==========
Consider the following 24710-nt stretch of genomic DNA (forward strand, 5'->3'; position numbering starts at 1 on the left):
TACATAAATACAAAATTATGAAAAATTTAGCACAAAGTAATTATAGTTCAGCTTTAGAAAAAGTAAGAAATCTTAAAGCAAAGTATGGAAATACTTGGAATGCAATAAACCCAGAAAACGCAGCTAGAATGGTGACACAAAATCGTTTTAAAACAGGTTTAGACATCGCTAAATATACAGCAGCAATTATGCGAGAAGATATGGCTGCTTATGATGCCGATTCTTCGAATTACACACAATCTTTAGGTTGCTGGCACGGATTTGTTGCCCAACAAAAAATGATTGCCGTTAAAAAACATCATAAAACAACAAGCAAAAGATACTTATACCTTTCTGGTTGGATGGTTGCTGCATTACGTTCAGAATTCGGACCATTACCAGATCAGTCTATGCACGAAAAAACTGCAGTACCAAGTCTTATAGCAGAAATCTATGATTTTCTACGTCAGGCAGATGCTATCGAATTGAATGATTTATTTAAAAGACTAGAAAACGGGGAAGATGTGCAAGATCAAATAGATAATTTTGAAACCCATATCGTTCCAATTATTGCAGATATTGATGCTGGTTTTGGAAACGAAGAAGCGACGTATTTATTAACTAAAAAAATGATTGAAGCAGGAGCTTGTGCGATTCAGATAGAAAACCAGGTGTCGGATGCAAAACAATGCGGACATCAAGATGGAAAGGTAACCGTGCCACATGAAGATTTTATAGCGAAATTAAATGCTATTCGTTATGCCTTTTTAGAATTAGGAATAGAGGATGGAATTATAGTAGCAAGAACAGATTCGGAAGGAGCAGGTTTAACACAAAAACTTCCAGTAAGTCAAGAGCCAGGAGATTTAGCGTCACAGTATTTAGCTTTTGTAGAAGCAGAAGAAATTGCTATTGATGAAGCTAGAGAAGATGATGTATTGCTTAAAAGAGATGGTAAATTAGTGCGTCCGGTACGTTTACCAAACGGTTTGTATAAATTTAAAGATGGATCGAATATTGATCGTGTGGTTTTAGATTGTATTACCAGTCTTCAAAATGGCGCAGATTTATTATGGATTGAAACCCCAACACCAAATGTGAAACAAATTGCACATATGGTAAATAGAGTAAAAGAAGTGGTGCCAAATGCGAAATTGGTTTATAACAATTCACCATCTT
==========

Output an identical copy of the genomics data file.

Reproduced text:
Consider the following 24710-nt stretch of genomic DNA (forward strand, 5'->3'; position numbering starts at 1 on the left):
TACATAAATACAAAATTATGAAAAATTTAGCACAAAGTAATTATAGTTCAGCTTTAGAAAAAGTAAGAAATCTTAAAGCAAAGTATGGAAATACTTGGAATGCAATAAACCCAGAAAACGCAGCTAGAATGGTGACACAAAATCGTTTTAAAACAGGTTTAGACATCGCTAAATATACAGCAGCAATTATGCGAGAAGATATGGCTGCTTATGATGCCGATTCTTCGAATTACACACAATCTTTAGGTTGCTGGCACGGATTTGTTGCCCAACAAAAAATGATTGCCGTTAAAAAACATCATAAAACAACAAGCAAAAGATACTTATACCTTTCTGGTTGGATGGTTGCTGCATTACGTTCAGAATTCGGACCATTACCAGATCAGTCTATGCACGAAAAAACTGCAGTACCAAGTCTTATAGCAGAAATCTATGATTTTCTACGTCAGGCAGATGCTATCGAATTGAATGATTTATTTAAAAGACTAGAAAACGGGGAAGATGTGCAAGATCAAATAGATAATTTTGAAACCCATATCGTTCCAATTATTGCAGATATTGATGCTGGTTTTGGAAACGAAGAAGCGACGTATTTATTAACTAAAAAAATGATTGAAGCAGGAGCTTGTGCGATTCAGATAGAAAACCAGGTGTCGGATGCAAAACAATGCGGACATCAAGATGGAAAGGTAACCGTGCCACATGAAGATTTTATAGCGAAATTAAATGCTATTCGTTATGCCTTTTTAGAATTAGGAATAGAGGATGGAATTATAGTAGCAAGAACAGATTCGGAAGGAGCAGGTTTAACACAAAAACTTCCAGTAAGTCAAGAGCCAGGAGATTTAGCGTCACAGTATTTAGCTTTTGTAGAAGCAGAAGAAATTGCTATTGATGAAGCTAGAGAAGATGATGTATTGCTTAAAAGAGATGGTAAATTAGTGCGTCCGGTACGTTTACCAAACGGTTTGTATAAATTTAAAGATGGATCGAATATTGATCGTGTGGTTTTAGATTGTATTACCAGTCTTCAAAATGGCGCAGATTTATTATGGATTGAAACCCCAACACCAAATGTGAAACAAATTGCACATATGGTAAATAGAGTAAAAGAAGTGGTGCCAAATGCGAAATTGGTTTATAACAATTCACCATCTT